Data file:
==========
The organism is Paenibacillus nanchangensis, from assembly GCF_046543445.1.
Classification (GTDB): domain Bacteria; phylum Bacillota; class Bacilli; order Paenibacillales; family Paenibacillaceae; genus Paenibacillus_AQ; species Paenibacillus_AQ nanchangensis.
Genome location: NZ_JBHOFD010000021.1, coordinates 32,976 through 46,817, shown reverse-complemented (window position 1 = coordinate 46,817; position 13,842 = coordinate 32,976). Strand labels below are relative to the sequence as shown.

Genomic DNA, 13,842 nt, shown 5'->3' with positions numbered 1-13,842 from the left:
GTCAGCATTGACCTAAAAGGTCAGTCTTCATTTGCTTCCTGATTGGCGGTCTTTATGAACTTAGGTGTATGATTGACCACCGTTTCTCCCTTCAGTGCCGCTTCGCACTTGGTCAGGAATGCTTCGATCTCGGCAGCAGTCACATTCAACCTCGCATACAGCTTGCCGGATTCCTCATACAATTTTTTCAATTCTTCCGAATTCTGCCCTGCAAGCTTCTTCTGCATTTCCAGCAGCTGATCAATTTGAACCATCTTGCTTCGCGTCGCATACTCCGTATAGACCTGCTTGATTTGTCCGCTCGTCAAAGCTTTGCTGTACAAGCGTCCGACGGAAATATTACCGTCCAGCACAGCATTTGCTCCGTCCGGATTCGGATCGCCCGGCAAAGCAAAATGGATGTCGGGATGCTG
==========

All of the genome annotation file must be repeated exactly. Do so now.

The organism is Paenibacillus nanchangensis, from assembly GCF_046543445.1.
Classification (GTDB): domain Bacteria; phylum Bacillota; class Bacilli; order Paenibacillales; family Paenibacillaceae; genus Paenibacillus_AQ; species Paenibacillus_AQ nanchangensis.
Genome location: NZ_JBHOFD010000021.1, coordinates 32,976 through 46,817, shown reverse-complemented (window position 1 = coordinate 46,817; position 13,842 = coordinate 32,976). Strand labels below are relative to the sequence as shown.

Genomic DNA, 13,842 nt, shown 5'->3' with positions numbered 1-13,842 from the left:
GTCAGCATTGACCTAAAAGGTCAGTCTTCATTTGCTTCCTGATTGGCGGTCTTTATGAACTTAGGTGTATGATTGACCACCGTTTCTCCCTTCAGTGCCGCTTCGCACTTGGTCAGGAATGCTTCGATCTCGGCAGCAGTCACATTCAACCTCGCATACAGCTTGCCGGATTCCTCATACAATTTTTTCAATTCTTCCGAATTCTGCCCTGCAAGCTTCTTCTGCATTTCCAGCAGCTGATCAATTTGAACCATCTTGCTTCGCGTCGCATACTCCGTATAGACCTGCTTGATTTGTCCGCTCGTCAAAGCTTTGCTGTACAAGCGTCCGACGGAAATATTACCGTCCAGCACAGCATTTGCTCCGTCCGGATTCGGATCGCCCGGCAAAGCAAAATGGATGTCGGGATGCTG